Host: Renee Montaigne
Reporter: Pam Fessler
Renee Montaigne: Investigators in the House are expected to fault all levels of government in response to Hurricane Katrina. NPR has obtained a draft of that report entitled "A Failure of Initiative." It is scheduled to be released on Wednesday [2/15]. Investigators detail 90 serious flaws in the response ranging from ineffective leadership at the Department of Homeland Security to inadequate state and local plans to evacuate residents to a "fog of war" at the White House that prevented the President from getting timely information. NPR's Pam Fessler reports:
Pam Fessler: House investigators described their report as "a litany of mistakes, misjudgments, lapses, and absurdities, all cascading together." The report says the mistakes and misjudgments were found at every step of the way, starting with the government's failure to prepare for a disaster that was not only predictable but predicted. The draft report cites numerous warnings months, days and even hours before the storm hit that the powerful hurricane would break the levees in New Orleans and that it would lead to widespread flooding and massive casualties. But despite those warnings, House investigators found that city officials had inadequate plans to evacuate the 100,000 residents they knew would be unable to leave on their own, and that city officials designated the Superdome as a shelter of last resort even though it was located in a flood plain. On the federal level, the report cites the dysfunctional system whereby the Federal Emergency Management Agency and the Homeland Security Department waited to get requests for aid from state and local officials who were already incapacitated by the storm. Dave Marin, staff director for the House Select Katrina Committee, notes that the draft findings are still not final. But he confirms that the panel found fault at all levels.
Dave Marin: I don't think anyone who prepared for and responded to Katrina was fully effective. Even those departments and agencies which responded pretty well had problems with coordination, had problems with command and control, and had problems with situational awareness.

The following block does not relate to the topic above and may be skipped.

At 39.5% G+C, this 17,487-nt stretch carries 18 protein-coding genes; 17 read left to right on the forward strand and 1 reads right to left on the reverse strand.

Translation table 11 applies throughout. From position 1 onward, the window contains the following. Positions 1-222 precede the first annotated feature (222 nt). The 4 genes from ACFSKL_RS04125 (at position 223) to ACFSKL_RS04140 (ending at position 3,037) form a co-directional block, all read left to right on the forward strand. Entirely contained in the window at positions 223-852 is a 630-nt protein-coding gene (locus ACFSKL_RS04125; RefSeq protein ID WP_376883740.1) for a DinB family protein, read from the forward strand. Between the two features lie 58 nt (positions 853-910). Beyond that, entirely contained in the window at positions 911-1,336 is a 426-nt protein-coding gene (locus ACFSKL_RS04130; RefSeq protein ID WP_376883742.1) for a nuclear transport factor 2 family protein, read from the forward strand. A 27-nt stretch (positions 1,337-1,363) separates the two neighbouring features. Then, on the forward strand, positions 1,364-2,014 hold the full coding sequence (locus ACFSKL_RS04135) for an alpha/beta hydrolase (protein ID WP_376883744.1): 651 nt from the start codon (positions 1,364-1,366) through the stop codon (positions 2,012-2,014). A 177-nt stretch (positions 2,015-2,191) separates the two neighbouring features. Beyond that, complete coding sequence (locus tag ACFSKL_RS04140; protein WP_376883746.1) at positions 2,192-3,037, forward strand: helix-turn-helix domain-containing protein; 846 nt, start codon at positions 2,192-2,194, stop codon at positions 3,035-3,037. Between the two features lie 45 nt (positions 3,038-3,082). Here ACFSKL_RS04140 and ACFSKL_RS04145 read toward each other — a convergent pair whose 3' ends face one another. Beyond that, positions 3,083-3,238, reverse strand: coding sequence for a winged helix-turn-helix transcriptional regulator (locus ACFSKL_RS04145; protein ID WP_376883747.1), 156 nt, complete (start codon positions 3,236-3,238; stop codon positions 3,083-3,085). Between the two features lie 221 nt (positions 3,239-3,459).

Fessler: The draft report was made available to NPR by a Committee staffer who requested anonymity because the report is not finished. But it's highly unlikely that the findings which have come out over several months of Committee hearings will change. For example, the report notes that the White House was unable to confirm for top officials, including the President, that the levees in New Orleans had broken until almost 24 hours after the fact. This despite numerous reports, the day before, that the levees had, indeed, been breached. The report also cites the inability of FEMA officials in New Orleans to communicate with their counterparts in Baton Rouge and confusion over who was in charge of the Superdome. The report is especially critical of Homeland Security secretary, Michael Chertoff, for not taking control of the crisis earlier and for failing to implement certain emergency procedures. The report says that "Secretary Chertoff executed these reponsibilities late, ineffectively, or not at all." In minority view released yesterday, Democrats who worked on the investigation said Chertoff should be replaced. Congressman Charlie Melancon is from Louisiana:
Charlie Melancon: Bring somebody into DHS that understands the complexity of what DHS needs to do and understands the role that FEMA plays. Don't decimate FEMA in order to strengthen other elements of the Department.
Fessler: FEMA officials complained to the Committee that the agency was severely weakened when it became part of the Homeland Security Department in 2003. But Russ Knocke, spokesman for Secretary Chertoff, said the criticism is unfair. He said the Secretary was actively engaged in preparing for and responding to the hurricane. Knocke said it was a mistake, though, to put former FEMA director, Michael Brown, in charge of coordinating the federal response. He said Brown was "willfully insubordinate." In fact, Brown testified in the Senate last week that he thought talking to Chertoff during the crisis would be a waste of his time and that he tried to deal directly with the White House. Democratic Congresman Melancon said that he thinks an independent commission is still needed to get at the true story. The House investigation was largely conducted by Republicans. The finger pointing isn't expected to end soon. The White House is also conducting a review of the Katrina response. A Senate committee is doing its own investigation.